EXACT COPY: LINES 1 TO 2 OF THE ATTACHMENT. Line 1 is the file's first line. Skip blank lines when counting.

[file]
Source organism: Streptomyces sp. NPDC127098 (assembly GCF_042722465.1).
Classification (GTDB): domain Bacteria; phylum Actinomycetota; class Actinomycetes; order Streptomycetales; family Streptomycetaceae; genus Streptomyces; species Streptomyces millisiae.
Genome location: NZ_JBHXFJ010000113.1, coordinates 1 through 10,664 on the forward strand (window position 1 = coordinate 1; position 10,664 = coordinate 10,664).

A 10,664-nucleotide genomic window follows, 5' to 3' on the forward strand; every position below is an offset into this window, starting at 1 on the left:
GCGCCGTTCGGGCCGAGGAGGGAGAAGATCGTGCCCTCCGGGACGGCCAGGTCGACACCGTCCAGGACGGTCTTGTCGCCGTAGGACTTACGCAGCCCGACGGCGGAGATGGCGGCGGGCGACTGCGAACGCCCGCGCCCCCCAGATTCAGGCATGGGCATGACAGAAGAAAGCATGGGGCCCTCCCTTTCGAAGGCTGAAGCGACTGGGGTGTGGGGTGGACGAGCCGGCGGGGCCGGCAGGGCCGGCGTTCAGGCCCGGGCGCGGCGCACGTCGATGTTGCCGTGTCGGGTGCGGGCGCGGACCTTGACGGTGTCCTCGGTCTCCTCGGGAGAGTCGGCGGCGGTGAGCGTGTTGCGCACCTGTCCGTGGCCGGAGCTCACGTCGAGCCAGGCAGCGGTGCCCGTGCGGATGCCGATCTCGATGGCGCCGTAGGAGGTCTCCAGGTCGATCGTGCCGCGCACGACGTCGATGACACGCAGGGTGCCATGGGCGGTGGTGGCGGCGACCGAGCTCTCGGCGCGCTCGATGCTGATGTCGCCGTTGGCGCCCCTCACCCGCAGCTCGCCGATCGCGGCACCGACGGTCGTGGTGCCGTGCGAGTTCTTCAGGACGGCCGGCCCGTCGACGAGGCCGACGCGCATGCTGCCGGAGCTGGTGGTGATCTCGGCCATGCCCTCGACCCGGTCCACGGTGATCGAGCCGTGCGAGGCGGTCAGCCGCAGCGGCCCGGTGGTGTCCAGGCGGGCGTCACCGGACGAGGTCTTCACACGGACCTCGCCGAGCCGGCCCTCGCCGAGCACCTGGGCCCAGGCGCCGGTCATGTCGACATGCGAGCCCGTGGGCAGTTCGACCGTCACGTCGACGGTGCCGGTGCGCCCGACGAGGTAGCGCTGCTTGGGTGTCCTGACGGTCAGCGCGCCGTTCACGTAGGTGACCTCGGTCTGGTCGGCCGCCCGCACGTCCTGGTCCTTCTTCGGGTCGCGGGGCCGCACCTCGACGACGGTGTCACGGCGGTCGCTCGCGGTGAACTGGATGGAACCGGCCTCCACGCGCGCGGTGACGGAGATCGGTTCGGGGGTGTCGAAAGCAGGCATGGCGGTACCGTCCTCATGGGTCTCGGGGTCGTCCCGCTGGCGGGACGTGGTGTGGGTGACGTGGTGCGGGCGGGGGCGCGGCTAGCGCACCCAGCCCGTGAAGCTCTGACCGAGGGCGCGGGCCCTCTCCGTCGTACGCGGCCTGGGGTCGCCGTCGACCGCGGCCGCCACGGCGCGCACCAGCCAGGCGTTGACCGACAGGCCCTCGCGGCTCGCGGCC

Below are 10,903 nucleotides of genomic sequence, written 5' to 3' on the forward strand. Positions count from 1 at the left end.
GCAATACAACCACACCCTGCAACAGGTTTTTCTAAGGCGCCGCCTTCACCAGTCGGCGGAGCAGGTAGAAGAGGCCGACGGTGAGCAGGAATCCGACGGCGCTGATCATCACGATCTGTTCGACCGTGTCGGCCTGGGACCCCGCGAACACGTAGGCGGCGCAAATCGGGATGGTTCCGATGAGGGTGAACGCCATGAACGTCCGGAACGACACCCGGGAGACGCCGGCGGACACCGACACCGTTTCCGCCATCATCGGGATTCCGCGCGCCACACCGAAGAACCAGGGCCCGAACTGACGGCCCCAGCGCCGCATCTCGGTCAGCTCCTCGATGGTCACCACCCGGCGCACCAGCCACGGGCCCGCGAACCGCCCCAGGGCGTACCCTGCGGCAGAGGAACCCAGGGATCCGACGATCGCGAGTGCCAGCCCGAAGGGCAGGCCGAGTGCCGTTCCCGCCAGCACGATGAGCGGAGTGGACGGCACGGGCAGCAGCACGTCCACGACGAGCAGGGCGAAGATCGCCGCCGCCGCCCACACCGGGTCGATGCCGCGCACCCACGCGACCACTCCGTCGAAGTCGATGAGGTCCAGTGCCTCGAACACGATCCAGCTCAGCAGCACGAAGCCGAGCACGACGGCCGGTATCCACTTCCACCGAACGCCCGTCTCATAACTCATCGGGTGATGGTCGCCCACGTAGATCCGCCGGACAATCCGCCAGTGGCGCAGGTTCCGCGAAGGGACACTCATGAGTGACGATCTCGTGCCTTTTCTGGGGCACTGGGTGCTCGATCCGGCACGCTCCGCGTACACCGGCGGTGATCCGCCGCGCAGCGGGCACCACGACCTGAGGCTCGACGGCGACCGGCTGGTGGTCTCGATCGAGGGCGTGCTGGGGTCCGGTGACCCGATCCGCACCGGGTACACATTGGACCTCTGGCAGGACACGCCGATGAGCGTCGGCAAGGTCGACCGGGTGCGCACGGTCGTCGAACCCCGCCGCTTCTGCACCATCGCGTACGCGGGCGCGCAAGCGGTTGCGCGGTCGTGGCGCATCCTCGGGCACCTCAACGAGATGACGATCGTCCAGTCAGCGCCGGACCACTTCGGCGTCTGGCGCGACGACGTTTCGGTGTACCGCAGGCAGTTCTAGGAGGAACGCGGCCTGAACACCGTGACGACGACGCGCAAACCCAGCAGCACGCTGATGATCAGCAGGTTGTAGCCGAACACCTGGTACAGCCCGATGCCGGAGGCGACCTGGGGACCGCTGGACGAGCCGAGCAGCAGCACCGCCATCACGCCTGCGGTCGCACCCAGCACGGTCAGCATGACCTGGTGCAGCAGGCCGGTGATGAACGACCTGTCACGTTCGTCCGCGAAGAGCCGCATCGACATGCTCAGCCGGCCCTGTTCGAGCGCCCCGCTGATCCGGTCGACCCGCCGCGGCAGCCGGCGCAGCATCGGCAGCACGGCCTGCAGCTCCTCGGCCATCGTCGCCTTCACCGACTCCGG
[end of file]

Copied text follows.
Source organism: Streptomyces sp. NPDC127098 (assembly GCF_042722465.1).
Classification (GTDB): domain Bacteria; phylum Actinomycetota; class Actinomycetes; order Streptomycetales; family Streptomycetaceae; genus Streptomyces; species Streptomyces millisiae.